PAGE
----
The lab’s first hands-on, imaginations-inspired pop-up event Aug. 27 at the South Berkeley Farmers Market will offer free art supplies to participants of all ages and guidance by a professional instructor. Similar to the “un-classroom” style Art Labs in the museum, Rinder predicts that, “Participants can and do express themselves creatively in whatever forms they choose.”
Kelly McKinley, the Oakland Museum of California’s (OMCA) deputy director, is excited about offsite activities planned in conjunction with this fall’s “No Spectators: The Art of Burning Man” exhibit. The multisensory installation at the museum near the city’s Lake Merritt traces the Bay Area origins of the weeklong annual Burning Man event that attracts more than 70,000 people to Nevada’s Black Rock Desert. To make the connection real and immediate to visitors, OMCA is producing a takeaway map to be used at a weekend open studio event.
“Burning Man artists are opening their studios so people can go and see where some of the artworks in our exhibition have been made,” says McKinley. “The mindset is inspiring people to think about art, creativity and history in the city, not just in the museum.”
A similar program related to an exhibit, “Black Power,” prompts visitors to take actions in the community.
“We want people to think about our current situation and how we want to live and work in the future. Buying sweet potato pie at It’s All Good Bakery supports African-American-owned business but also takes people to one of the most important sites of the Black Panthers. It’s where the first party office was. It’s letting people know their connection to important sites.”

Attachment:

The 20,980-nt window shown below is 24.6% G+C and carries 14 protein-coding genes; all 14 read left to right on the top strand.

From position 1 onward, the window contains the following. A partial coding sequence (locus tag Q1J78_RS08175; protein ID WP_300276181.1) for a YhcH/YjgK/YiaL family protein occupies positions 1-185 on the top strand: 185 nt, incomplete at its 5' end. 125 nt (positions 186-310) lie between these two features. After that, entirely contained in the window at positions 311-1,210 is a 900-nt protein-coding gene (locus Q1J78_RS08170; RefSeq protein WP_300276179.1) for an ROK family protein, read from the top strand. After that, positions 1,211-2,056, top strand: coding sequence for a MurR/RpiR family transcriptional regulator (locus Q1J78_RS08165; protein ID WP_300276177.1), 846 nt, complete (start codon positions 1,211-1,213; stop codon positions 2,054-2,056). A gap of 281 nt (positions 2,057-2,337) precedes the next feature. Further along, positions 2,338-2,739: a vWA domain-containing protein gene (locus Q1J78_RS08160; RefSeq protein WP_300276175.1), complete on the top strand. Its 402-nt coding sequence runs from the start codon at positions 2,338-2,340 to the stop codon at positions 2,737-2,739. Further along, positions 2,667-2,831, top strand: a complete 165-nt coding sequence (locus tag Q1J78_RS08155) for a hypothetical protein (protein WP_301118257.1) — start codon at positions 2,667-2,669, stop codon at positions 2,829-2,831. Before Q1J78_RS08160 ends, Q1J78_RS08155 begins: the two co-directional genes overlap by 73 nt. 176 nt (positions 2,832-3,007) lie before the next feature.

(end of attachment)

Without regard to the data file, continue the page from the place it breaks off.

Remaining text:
Another example of active participation is an OMCA docent-led bike tour of Oakland’s Middle Harbor shoreline project Aug. 18 to bring to life the history behind “Pushing West: the Photography of Andrew J. Russell,” thus animating the exhibit that tells the story of competing railroad companies.
Uniquely, an added art — portable giving — begins in October during the Burning Man exhibit. A workshop space developed with Ace Monster Toys will operate like a giant gift-o-matic. Similar to machines at grocery stores that pump out tiny treasures in egg-shaped containers, visitors will craft small gifts, place each one in an egg and leave them behind for other visitors to select and take home.
“Just like at Burning Man, there’s expectation of giving with no means of return,” says McKinley. “It’s also the pleasure of getting something handmade.”
Importantly, the exhibit provides increased visibility and recognition for local Burning Man artists.
“In a city like Oakland, where it’s exceedingly difficult to stay here, the more things we do to highlight what they do, the better off the community. What artists bring to the world helps us see the world in new ways, understand perspectives that are not our own. In these times, we need that.”
Asked what she would do if not limited by funding or logistics, McKinley says, “I would make the museum free to everyone. There’d be practicing teaching artists in classrooms in every school in Oakland. Every young person who finishes high school and hasn’t had rich exposure and access to visual arts is less prepared for the world.”